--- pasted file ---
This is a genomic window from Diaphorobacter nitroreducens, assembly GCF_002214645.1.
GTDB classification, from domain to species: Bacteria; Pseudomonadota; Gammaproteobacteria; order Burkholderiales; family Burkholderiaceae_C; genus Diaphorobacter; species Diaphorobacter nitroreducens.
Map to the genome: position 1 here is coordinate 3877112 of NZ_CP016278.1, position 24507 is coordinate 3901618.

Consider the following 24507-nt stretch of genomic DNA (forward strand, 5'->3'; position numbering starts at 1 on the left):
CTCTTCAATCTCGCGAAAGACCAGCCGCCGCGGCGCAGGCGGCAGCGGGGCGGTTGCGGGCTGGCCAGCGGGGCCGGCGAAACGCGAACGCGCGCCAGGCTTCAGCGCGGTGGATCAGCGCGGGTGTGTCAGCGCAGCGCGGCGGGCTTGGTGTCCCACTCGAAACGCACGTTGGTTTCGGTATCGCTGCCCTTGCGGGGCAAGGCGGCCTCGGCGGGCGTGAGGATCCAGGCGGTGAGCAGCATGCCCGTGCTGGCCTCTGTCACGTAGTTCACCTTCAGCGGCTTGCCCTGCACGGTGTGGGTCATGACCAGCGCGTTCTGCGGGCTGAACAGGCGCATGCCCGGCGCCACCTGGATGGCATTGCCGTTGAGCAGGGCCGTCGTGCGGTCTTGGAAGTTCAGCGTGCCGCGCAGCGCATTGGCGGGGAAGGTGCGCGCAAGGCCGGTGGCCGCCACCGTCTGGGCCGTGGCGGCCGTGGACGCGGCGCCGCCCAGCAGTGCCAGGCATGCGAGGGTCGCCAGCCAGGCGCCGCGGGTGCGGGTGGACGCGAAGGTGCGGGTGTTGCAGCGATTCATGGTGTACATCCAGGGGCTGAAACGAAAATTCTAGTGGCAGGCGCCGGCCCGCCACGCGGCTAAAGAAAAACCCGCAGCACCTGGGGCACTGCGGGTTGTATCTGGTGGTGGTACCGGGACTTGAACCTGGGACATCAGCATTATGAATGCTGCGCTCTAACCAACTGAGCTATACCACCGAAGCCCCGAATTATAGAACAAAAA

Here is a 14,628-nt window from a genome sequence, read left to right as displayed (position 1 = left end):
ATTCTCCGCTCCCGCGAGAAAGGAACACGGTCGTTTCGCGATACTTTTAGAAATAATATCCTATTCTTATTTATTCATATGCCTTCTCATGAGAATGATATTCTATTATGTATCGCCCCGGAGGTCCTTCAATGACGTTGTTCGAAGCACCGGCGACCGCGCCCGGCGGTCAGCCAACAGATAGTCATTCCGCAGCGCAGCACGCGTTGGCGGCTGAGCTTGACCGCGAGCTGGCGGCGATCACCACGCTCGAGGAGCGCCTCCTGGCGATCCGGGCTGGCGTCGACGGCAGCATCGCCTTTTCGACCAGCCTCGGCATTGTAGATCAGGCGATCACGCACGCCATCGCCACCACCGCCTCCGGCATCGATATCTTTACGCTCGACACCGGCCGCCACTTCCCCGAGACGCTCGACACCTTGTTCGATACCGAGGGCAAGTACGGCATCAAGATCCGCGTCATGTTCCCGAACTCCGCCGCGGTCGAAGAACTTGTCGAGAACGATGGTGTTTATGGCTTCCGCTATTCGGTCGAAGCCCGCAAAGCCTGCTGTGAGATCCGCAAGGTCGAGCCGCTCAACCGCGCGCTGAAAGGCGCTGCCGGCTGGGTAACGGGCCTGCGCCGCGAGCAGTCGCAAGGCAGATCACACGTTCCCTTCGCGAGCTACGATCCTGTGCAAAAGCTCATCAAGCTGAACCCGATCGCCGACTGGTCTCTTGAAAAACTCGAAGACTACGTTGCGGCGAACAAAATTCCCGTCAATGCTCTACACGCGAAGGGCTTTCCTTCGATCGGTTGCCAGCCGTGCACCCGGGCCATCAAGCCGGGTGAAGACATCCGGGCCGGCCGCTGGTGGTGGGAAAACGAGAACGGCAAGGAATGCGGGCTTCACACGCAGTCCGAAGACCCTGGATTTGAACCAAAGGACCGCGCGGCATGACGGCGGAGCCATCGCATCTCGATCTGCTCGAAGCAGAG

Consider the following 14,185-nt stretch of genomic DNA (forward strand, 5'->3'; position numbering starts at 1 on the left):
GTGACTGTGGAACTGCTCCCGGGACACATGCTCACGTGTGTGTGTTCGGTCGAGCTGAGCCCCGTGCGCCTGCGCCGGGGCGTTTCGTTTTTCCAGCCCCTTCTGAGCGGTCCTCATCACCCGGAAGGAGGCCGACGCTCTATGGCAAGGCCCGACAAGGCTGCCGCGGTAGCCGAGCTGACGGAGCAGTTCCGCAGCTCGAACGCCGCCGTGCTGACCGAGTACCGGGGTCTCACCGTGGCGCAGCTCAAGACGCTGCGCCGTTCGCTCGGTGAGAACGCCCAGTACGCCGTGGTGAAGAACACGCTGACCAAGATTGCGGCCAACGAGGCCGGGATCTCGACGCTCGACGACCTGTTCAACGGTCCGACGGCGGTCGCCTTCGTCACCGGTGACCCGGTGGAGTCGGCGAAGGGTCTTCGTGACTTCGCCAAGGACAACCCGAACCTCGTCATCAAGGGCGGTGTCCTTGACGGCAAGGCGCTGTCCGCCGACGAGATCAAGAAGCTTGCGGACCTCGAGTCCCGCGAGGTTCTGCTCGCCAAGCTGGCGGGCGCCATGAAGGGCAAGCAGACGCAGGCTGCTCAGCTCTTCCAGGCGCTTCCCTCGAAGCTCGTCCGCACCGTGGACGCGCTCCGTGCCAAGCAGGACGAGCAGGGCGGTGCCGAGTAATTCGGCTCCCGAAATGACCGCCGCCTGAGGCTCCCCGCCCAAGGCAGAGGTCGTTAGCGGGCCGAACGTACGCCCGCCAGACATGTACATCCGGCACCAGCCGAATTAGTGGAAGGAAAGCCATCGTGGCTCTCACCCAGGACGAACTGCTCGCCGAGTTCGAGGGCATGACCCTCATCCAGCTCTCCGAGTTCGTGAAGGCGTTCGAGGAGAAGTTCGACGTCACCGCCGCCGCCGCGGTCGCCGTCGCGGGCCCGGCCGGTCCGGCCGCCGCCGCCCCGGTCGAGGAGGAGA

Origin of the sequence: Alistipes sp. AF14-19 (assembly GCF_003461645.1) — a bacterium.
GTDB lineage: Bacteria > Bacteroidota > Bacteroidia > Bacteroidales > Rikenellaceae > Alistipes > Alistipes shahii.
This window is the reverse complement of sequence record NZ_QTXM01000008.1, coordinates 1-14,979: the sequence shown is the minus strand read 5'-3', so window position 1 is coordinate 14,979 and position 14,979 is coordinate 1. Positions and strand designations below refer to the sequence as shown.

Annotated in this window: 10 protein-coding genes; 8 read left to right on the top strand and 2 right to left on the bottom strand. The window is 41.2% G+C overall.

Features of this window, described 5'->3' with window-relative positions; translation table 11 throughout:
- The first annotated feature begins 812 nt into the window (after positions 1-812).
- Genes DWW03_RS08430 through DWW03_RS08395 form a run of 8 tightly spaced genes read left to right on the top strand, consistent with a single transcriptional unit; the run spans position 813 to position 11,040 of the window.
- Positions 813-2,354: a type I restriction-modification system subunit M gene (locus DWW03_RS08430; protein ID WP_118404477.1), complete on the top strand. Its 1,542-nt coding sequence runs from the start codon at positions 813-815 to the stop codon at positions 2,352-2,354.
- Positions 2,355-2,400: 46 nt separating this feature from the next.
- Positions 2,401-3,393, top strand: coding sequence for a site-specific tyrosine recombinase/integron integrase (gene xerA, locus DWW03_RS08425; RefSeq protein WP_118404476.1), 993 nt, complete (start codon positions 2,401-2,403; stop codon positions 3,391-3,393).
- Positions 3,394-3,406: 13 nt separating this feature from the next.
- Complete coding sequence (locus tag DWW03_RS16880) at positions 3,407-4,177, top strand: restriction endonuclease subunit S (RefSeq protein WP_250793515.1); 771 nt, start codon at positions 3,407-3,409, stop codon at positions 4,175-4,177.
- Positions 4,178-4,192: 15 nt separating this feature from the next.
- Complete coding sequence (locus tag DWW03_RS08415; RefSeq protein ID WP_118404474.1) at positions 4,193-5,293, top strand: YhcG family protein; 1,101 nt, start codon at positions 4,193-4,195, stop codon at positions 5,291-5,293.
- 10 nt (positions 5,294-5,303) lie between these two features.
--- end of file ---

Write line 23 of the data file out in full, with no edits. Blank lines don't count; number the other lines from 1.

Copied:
- Complete coding sequence (locus tag DWW03_RS08415; RefSeq protein ID WP_118404474.1) at positions 4,193-5,293, top strand: YhcG family protein; 1,101 nt, start codon at positions 4,193-4,195, stop codon at positions 5,291-5,293.